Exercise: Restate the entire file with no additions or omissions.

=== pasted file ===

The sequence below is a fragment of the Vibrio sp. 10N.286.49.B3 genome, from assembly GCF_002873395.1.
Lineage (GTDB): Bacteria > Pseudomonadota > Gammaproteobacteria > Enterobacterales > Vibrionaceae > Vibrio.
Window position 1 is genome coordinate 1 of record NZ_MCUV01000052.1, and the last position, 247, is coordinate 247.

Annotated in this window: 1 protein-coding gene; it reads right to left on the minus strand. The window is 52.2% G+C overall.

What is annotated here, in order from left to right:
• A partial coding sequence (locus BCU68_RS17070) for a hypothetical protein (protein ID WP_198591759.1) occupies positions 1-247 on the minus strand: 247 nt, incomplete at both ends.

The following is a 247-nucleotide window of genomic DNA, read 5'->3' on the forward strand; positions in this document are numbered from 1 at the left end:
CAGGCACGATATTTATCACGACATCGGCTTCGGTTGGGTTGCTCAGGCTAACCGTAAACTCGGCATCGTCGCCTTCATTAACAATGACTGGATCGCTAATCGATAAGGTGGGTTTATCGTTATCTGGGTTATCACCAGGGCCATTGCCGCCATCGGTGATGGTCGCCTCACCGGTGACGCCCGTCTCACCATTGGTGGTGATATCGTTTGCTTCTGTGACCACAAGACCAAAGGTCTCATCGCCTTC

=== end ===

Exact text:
The sequence below is a fragment of the Vibrio sp. 10N.286.49.B3 genome, from assembly GCF_002873395.1.
Lineage (GTDB): Bacteria > Pseudomonadota > Gammaproteobacteria > Enterobacterales > Vibrionaceae > Vibrio.
Window position 1 is genome coordinate 1 of record NZ_MCUV01000052.1, and the last position, 247, is coordinate 247.

Annotated in this window: 1 protein-coding gene; it reads right to left on the minus strand. The window is 52.2% G+C overall.

What is annotated here, in order from left to right:
• A partial coding sequence (locus BCU68_RS17070) for a hypothetical protein (protein ID WP_198591759.1) occupies positions 1-247 on the minus strand: 247 nt, incomplete at both ends.

The following is a 247-nucleotide window of genomic DNA, read 5'->3' on the forward strand; positions in this document are numbered from 1 at the left end:
CAGGCACGATATTTATCACGACATCGGCTTCGGTTGGGTTGCTCAGGCTAACCGTAAACTCGGCATCGTCGCCTTCATTAACAATGACTGGATCGCTAATCGATAAGGTGGGTTTATCGTTATCTGGGTTATCACCAGGGCCATTGCCGCCATCGGTGATGGTCGCCTCACCGGTGACGCCCGTCTCACCATTGGTGGTGATATCGTTTGCTTCTGTGACCACAAGACCAAAGGTCTCATCGCCTTC